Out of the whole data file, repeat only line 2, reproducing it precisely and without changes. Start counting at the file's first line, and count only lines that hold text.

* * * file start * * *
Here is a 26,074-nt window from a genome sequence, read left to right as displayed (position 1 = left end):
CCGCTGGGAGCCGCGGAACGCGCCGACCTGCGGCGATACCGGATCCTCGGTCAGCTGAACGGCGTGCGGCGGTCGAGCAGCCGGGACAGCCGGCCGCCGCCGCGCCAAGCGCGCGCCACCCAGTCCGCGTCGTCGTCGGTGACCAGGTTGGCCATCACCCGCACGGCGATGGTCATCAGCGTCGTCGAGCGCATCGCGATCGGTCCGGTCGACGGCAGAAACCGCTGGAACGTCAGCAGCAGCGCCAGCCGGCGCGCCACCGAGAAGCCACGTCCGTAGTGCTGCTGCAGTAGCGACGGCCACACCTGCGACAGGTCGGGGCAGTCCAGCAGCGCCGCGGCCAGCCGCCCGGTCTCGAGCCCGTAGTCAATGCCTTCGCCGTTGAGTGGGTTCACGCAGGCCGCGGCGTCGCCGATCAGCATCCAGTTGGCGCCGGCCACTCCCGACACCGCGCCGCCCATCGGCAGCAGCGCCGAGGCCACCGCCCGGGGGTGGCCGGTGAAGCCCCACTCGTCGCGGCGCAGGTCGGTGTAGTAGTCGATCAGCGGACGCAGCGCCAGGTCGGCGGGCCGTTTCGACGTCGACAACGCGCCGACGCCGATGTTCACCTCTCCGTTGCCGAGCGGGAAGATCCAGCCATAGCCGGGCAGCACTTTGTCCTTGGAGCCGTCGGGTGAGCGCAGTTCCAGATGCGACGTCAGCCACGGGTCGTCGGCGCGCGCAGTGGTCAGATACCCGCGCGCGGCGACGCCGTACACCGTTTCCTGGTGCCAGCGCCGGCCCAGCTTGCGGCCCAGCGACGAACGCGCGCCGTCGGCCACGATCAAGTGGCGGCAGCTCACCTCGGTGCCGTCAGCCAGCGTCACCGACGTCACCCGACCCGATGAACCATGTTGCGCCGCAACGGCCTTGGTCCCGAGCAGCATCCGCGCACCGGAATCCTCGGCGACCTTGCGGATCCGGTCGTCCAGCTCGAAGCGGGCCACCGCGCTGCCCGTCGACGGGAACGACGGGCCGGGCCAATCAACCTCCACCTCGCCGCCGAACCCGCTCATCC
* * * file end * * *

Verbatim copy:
CCGCTGGGAGCCGCGGAACGCGCCGACCTGCGGCGATACCGGATCCTCGGTCAGCTGAACGGCGTGCGGCGGTCGAGCAGCCGGGACAGCCGGCCGCCGCCGCGCCAAGCGCGCGCCACCCAGTCCGCGTCGTCGTCGGTGACCAGGTTGGCCATCACCCGCACGGCGATGGTCATCAGCGTCGTCGAGCGCATCGCGATCGGTCCGGTCGACGGCAGAAACCGCTGGAACGTCAGCAGCAGCGCCAGCCGGCGCGCCACCGAGAAGCCACGTCCGTAGTGCTGCTGCAGTAGCGACGGCCACACCTGCGACAGGTCGGGGCAGTCCAGCAGCGCCGCGGCCAGCCGCCCGGTCTCGAGCCCGTAGTCAATGCCTTCGCCGTTGAGTGGGTTCACGCAGGCCGCGGCGTCGCCGATCAGCATCCAGTTGGCGCCGGCCACTCCCGACACCGCGCCGCCCATCGGCAGCAGCGCCGAGGCCACCGCCCGGGGGTGGCCGGTGAAGCCCCACTCGTCGCGGCGCAGGTCGGTGTAGTAGTCGATCAGCGGACGCAGCGCCAGGTCGGCGGGCCGTTTCGACGTCGACAACGCGCCGACGCCGATGTTCACCTCTCCGTTGCCGAGCGGGAAGATCCAGCCATAGCCGGGCAGCACTTTGTCCTTGGAGCCGTCGGGTGAGCGCAGTTCCAGATGCGACGTCAGCCACGGGTCGTCGGCGCGCGCAGTGGTCAGATACCCGCGCGCGGCGACGCCGTACACCGTTTCCTGGTGCCAGCGCCGGCCCAGCTTGCGGCCCAGCGACGAACGCGCGCCGTCGGCCACGATCAAGTGGCGGCAGCTCACCTCGGTGCCGTCAGCCAGCGTCACCGACGTCACCCGACCCGATGAACCATGTTGCGCCGCAACGGCCTTGGTCCCGAGCAGCATCCGCGCACCGGAATCCTCGGCGACCTTGCGGATCCGGTCGTCCAGCTCGAAGCGGGCCACCGCGCTGCCCGTCGACGGGAACGACGGGCCGGGCCAATCAACCTCCACCTCGCCGCCGAACCCGCTCATCC